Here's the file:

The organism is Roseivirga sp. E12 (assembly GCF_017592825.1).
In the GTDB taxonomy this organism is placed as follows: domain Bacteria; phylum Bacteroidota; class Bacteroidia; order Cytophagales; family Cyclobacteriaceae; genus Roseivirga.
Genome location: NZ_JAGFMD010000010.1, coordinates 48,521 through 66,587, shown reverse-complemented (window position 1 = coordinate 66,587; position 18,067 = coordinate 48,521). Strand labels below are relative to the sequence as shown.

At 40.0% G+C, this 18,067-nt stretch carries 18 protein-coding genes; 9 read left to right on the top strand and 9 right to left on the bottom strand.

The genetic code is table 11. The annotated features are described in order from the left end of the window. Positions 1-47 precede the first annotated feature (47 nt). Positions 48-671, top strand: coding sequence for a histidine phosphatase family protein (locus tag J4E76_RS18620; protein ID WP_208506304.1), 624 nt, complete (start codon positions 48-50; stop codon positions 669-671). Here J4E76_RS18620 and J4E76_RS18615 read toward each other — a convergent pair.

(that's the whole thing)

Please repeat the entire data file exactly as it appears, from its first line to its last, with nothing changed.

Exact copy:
The organism is Roseivirga sp. E12 (assembly GCF_017592825.1).
In the GTDB taxonomy this organism is placed as follows: domain Bacteria; phylum Bacteroidota; class Bacteroidia; order Cytophagales; family Cyclobacteriaceae; genus Roseivirga.
Genome location: NZ_JAGFMD010000010.1, coordinates 48,521 through 66,587, shown reverse-complemented (window position 1 = coordinate 66,587; position 18,067 = coordinate 48,521). Strand labels below are relative to the sequence as shown.

At 40.0% G+C, this 18,067-nt stretch carries 18 protein-coding genes; 9 read left to right on the top strand and 9 right to left on the bottom strand.

The genetic code is table 11. The annotated features are described in order from the left end of the window. Positions 1-47 precede the first annotated feature (47 nt). Positions 48-671, top strand: coding sequence for a histidine phosphatase family protein (locus tag J4E76_RS18620; protein ID WP_208506304.1), 624 nt, complete (start codon positions 48-50; stop codon positions 669-671). Here J4E76_RS18620 and J4E76_RS18615 read toward each other — a convergent pair.